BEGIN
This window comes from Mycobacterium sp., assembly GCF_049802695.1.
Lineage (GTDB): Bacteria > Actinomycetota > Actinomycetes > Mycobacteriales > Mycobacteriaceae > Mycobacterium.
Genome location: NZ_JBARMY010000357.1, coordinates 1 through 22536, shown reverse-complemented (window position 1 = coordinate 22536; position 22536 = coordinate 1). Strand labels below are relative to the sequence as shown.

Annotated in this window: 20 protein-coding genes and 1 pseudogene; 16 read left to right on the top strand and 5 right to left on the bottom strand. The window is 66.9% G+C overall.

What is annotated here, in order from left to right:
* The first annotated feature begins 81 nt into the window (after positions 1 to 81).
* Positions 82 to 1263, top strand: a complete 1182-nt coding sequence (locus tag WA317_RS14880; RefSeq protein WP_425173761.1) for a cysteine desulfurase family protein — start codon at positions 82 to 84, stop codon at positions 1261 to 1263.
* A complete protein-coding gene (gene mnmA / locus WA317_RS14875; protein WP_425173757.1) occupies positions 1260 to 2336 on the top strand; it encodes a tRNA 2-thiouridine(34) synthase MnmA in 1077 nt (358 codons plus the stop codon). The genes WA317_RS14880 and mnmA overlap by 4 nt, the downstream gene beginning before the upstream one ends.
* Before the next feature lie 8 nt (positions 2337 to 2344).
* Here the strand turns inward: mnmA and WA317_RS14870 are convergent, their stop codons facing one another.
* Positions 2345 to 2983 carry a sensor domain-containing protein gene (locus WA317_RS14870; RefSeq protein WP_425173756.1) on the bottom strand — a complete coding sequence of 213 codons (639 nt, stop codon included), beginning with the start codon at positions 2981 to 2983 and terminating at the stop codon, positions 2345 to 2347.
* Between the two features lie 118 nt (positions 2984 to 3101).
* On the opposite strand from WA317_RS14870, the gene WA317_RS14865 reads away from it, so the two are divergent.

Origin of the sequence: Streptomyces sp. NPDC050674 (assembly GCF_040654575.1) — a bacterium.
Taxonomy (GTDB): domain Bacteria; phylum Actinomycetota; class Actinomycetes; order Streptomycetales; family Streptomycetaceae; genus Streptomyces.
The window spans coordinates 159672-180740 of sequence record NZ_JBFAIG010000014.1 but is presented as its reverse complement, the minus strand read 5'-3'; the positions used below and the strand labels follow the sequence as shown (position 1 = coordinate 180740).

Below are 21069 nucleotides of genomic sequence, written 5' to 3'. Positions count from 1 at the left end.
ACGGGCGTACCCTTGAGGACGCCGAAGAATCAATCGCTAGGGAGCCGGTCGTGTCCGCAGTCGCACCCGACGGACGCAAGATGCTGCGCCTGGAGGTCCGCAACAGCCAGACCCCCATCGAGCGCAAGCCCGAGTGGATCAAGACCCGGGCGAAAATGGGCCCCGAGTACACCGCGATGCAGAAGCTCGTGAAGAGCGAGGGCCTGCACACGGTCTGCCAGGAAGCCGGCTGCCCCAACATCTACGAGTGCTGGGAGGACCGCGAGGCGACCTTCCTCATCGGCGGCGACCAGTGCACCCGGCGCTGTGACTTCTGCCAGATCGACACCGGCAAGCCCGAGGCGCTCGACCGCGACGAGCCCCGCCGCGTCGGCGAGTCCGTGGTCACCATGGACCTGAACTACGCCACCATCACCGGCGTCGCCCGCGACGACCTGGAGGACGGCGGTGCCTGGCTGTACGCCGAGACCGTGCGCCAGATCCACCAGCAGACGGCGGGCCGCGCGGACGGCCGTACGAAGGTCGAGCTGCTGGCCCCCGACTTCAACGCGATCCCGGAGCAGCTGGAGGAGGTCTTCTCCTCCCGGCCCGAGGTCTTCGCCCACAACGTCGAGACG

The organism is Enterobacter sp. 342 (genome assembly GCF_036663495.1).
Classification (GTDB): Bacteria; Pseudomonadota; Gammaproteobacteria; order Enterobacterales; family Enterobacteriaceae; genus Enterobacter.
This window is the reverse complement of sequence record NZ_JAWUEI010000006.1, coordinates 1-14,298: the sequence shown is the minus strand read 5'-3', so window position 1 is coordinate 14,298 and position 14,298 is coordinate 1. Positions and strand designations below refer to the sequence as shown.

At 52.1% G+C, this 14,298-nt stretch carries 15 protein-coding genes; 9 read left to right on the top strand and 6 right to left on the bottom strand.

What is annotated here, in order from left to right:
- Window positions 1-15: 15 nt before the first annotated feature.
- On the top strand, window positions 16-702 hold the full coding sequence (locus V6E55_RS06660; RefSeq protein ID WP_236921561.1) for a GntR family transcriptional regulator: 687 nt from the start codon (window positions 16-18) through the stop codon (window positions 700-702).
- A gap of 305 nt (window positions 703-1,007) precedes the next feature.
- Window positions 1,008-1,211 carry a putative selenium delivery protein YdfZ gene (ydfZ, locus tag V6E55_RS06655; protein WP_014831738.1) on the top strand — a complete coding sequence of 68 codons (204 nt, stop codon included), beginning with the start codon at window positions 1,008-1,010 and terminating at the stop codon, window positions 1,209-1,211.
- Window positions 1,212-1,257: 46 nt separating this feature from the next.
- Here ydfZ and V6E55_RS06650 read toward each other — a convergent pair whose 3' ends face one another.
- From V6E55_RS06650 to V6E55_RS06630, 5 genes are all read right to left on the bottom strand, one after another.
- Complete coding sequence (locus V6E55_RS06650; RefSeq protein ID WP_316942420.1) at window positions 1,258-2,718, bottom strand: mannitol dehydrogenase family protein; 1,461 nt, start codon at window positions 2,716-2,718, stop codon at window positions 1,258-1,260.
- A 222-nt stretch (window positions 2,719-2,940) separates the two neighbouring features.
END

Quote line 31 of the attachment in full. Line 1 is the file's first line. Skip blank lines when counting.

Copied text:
- Complete coding sequence (locus V6E55_RS06650; RefSeq protein ID WP_316942420.1) at window positions 1,258-2,718, bottom strand: mannitol dehydrogenase family protein; 1,461 nt, start codon at window positions 2,716-2,718, stop codon at window positions 1,258-1,260.